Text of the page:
Since Thorn started podcasting nearly 15 years ago, the landscape has changed dramatically. Thorn didn’t go into podcasting because he predicted it would explode in popularity, he says, he simply took the fork in the road that was available to him. He had access to a computer, his mom’s over-the-shoulder cassette tape recorder and a mike he took from his college radio station, and thought he could put all these things together to make something.
In fact, when he graduated from college, Thorn says he tried really hard to get a job in media — and failed.
“I was like, ‘I’ll take a job in TV. I’ll take a job in radio. I’ll take a job driving a prize van,’ says Thorn. “I literally applied for more-than-one prize van job and didn’t even get an interview.”
Instead, he winged it.
Besides a kernel of fundraising knowledge he got from his dad, Thorn had no real fluency in technology, no formal training in business and no substantial journalism experience, he says. (In fact, this journalism void ultimately led to Thorn’s hosting of “The Turnaround,” a series produced with the Columbia Journalism Review that debuted last year and features Thorn interviewing professional interviewers such as Terry Gross, Larry King and Werner Herzog.)
Using his own taste as a compass has seemed to be key to Thorn’s success.
His cultural dexterity manifests in his ability to transition seamlessly between discussing hedgehogs and Kelly Ripa, to Outkast and Norm MacDonald’s new talk show. Thorn’s breadth of knowledge about art, music, culture and the Bay Area (where he’s from) oozes from each personal touch in the office — like the signed “Elvira: Mistress of the Dark” picture in the restroom and the baseball cap that sports both the Oakland A’s and San Francisco Giants’ logos.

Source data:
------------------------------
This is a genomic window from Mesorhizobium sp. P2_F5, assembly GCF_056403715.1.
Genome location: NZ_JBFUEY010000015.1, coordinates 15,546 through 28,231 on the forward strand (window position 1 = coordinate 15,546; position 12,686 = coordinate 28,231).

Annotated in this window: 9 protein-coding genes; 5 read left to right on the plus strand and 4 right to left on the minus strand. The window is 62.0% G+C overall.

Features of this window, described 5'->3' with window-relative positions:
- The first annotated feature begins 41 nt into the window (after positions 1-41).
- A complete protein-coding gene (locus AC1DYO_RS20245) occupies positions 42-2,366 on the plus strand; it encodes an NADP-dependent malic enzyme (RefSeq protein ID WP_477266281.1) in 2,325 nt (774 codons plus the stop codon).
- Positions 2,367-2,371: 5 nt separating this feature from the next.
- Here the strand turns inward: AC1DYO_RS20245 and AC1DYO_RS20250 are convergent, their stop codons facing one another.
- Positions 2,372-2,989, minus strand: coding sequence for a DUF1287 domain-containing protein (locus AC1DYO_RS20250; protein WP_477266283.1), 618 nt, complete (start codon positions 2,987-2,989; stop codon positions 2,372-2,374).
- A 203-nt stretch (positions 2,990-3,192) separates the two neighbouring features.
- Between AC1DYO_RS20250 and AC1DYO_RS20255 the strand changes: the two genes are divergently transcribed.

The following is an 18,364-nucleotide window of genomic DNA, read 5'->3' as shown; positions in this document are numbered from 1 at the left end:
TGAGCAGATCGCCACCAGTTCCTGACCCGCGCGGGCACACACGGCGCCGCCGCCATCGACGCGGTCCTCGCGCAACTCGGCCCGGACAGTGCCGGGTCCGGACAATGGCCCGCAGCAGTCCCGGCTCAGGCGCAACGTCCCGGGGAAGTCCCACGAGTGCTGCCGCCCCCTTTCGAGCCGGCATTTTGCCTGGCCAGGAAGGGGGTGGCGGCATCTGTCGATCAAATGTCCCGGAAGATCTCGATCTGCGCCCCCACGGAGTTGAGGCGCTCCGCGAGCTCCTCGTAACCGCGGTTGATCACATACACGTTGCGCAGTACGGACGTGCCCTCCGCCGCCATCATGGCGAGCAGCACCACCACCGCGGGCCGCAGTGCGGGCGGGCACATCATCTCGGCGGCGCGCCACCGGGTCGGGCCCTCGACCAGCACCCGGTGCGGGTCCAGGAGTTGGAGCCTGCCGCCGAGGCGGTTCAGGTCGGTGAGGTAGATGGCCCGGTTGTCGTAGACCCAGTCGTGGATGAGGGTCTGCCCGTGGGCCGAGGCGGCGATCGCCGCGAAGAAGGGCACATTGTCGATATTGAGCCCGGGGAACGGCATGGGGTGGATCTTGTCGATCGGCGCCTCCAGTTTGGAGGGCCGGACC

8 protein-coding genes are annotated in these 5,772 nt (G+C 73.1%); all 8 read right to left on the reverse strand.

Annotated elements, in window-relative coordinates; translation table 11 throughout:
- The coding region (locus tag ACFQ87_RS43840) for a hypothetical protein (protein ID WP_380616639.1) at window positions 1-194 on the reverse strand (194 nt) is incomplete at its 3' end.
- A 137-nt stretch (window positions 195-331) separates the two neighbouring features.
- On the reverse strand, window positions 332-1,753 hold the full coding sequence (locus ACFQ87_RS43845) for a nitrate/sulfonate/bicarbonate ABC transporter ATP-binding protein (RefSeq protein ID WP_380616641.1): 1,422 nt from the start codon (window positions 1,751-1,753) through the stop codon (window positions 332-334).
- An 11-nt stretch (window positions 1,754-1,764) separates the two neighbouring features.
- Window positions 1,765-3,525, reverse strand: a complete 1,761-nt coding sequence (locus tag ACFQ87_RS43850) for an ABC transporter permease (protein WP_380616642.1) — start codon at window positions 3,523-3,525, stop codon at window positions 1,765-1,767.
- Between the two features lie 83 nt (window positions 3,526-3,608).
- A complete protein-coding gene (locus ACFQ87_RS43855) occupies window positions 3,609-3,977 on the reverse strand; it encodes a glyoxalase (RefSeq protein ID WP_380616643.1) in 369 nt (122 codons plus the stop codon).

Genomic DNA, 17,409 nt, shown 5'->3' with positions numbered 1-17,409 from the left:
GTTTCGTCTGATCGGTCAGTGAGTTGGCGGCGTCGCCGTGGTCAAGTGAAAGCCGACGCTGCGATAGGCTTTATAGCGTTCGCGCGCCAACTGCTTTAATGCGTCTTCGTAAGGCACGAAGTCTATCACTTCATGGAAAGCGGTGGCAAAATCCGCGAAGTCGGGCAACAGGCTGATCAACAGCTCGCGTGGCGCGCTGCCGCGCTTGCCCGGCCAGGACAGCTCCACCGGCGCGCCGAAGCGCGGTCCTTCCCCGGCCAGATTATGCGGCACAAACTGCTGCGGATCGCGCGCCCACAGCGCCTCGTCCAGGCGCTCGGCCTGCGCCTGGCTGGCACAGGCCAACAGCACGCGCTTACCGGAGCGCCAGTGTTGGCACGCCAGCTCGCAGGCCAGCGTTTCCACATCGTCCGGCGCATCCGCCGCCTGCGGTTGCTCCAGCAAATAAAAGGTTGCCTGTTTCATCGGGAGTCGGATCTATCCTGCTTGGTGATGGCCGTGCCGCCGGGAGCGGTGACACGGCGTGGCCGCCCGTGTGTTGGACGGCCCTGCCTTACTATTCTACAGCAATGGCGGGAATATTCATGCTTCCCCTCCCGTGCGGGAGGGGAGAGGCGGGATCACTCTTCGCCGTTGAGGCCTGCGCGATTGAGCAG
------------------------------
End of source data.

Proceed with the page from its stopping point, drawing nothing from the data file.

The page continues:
On “Bullseye,” Thorn chooses guests based mostly on who he wants to talk to, he says. That’s why he’s been able to interview some of his idols — such as Bill Withers and members of the British comedy group, Monty Python — while still waiting to land plenty of others, like rappers/producers E-40 and André 3000 from Outkast.
While Thorn typically chooses new shows to onboard based on personal preference or those produced by up-and-comers who deserve a larger platform, as the podcasting sphere becomes increasingly congested he’s had to consider other factors. While someone like actor Dax Shepard (of the TV show “Parenthood”) can have a “generically formatted” show because “people have read about him in Us Weekly,” said Thorn, Maximum Fun has to really consider what makes its podcasts distinct and would compel listeners to subscribe.
It’s also now up against a slew of mega media companies with vast, often undiscerning budgets.
“It is and will always be challenging to compete against dumb money and people who have a lot more capital than you do,” he says. “This company has been entirely bootstrapped.”
Maximum Fun’s headquarters are now bursting at the seams and the team is planning a move, possibly to Lincoln Heights, where it’s found a building that would accommodate the growing business and production team, and provide space needed for additional recording studios. As his staff, contributors and overall community grows — Maximum Fun has a ballpark audience of about a half-million, Thorn says — he feels the increasing weight of responsibility.
“I don’t bear that lightly,” Thorn says. “But I feel very lucky to have that opportunity.”